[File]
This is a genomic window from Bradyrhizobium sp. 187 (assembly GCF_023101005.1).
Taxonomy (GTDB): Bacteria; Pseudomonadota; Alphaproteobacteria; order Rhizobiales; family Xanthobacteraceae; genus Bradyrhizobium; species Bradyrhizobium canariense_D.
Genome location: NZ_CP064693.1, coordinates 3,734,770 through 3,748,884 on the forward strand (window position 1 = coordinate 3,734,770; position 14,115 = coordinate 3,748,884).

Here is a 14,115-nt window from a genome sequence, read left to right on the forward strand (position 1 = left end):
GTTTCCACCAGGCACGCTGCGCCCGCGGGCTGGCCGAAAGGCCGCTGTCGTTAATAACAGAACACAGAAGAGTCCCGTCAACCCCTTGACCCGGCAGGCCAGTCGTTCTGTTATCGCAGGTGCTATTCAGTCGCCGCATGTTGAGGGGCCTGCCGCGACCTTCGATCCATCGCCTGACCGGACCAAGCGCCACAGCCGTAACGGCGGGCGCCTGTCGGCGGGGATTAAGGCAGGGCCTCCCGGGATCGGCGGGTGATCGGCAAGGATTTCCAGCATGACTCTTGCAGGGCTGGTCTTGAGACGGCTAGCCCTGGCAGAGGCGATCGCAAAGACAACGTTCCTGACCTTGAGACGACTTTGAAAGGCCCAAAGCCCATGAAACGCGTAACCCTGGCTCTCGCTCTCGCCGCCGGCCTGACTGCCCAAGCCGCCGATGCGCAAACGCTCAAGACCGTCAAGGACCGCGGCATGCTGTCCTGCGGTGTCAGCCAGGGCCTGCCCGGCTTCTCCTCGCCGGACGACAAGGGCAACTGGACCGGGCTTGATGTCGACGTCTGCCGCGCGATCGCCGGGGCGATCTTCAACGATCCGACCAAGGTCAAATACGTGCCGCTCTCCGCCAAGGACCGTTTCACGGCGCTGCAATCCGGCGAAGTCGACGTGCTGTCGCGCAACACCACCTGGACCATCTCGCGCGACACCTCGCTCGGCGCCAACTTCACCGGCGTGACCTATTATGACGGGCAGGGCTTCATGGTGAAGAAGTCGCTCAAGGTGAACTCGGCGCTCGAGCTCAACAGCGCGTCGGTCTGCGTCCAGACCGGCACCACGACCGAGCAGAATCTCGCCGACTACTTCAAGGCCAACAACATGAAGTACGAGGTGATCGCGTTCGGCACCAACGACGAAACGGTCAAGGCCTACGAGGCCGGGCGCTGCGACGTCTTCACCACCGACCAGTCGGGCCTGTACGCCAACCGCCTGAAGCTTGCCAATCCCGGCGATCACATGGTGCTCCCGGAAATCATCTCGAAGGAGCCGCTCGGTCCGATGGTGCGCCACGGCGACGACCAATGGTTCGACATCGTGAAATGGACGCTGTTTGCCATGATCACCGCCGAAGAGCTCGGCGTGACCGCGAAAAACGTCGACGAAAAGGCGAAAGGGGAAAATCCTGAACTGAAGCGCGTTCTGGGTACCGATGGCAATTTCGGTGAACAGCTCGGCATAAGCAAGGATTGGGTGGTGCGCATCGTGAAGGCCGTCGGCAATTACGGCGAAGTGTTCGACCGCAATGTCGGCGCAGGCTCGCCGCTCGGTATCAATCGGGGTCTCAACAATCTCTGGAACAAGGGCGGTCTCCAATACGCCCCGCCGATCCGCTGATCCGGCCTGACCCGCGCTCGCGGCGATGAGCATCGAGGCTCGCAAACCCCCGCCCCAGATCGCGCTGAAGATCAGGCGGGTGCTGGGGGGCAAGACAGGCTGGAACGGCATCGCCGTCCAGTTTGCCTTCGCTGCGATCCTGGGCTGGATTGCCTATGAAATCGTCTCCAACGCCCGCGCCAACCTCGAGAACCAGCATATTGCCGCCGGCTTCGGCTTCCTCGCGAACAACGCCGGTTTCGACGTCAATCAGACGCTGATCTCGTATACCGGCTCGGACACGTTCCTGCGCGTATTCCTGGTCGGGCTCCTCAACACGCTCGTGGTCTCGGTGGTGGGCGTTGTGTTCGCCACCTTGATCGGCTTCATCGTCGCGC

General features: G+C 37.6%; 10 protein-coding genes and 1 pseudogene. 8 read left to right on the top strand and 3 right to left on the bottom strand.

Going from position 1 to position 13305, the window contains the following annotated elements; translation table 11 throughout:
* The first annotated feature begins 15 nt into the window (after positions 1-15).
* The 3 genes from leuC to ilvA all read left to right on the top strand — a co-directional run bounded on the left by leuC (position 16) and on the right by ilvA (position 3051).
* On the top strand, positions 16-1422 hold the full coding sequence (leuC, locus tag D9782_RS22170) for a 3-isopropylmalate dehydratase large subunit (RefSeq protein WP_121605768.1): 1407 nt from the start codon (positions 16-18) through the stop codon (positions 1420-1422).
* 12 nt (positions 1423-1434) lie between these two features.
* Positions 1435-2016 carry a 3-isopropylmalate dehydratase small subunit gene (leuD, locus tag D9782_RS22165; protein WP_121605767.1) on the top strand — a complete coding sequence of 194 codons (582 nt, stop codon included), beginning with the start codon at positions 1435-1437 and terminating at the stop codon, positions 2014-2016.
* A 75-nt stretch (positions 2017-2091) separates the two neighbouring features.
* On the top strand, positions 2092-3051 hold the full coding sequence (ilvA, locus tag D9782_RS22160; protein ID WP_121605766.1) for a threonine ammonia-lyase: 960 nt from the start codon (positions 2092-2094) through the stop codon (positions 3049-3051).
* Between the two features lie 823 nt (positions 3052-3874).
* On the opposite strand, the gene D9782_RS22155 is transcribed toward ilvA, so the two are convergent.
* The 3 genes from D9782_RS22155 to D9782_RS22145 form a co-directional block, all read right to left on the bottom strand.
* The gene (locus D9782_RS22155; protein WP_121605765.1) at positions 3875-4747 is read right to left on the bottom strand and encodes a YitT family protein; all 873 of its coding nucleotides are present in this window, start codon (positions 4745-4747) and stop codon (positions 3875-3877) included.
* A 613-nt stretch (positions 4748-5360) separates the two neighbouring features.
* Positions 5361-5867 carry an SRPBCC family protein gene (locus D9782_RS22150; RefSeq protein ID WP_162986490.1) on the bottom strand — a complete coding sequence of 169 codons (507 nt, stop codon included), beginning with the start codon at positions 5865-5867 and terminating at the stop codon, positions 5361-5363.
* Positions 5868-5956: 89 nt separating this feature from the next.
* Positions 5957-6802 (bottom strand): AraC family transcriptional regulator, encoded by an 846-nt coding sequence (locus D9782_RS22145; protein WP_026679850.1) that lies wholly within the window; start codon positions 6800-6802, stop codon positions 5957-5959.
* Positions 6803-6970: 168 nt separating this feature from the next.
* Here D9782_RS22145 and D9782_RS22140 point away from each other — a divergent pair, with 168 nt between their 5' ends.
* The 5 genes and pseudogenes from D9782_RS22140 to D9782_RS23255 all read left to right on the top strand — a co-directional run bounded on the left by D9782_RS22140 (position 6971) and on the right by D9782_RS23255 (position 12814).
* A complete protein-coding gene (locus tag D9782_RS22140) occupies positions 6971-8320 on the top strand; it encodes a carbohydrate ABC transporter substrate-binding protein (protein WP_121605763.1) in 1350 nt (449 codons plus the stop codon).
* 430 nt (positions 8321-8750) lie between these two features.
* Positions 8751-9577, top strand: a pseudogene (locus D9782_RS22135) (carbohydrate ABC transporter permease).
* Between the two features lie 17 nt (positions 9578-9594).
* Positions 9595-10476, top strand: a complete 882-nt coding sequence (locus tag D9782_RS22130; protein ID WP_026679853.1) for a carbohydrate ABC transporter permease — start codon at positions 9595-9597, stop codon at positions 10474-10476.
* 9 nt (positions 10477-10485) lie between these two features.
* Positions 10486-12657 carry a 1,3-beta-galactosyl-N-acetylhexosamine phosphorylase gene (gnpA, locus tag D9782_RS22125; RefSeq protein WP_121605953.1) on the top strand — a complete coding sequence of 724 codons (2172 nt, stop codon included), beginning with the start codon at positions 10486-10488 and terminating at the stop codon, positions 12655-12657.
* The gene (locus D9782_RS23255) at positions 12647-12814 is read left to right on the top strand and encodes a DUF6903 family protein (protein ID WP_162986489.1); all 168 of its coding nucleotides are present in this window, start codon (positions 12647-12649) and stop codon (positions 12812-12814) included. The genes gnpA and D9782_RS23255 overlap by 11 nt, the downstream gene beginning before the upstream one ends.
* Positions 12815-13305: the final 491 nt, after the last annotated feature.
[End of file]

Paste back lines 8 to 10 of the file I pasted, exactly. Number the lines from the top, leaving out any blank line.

* The first annotated feature begins 15 nt into the window (after positions 1-15).
* The 3 genes from leuC to ilvA all read left to right on the top strand — a co-directional run bounded on the left by leuC (position 16) and on the right by ilvA (position 3051).
* On the top strand, positions 16-1422 hold the full coding sequence (leuC, locus tag D9782_RS22170) for a 3-isopropylmalate dehydratase large subunit (RefSeq protein WP_121605768.1): 1407 nt from the start codon (positions 16-18) through the stop codon (positions 1420-1422).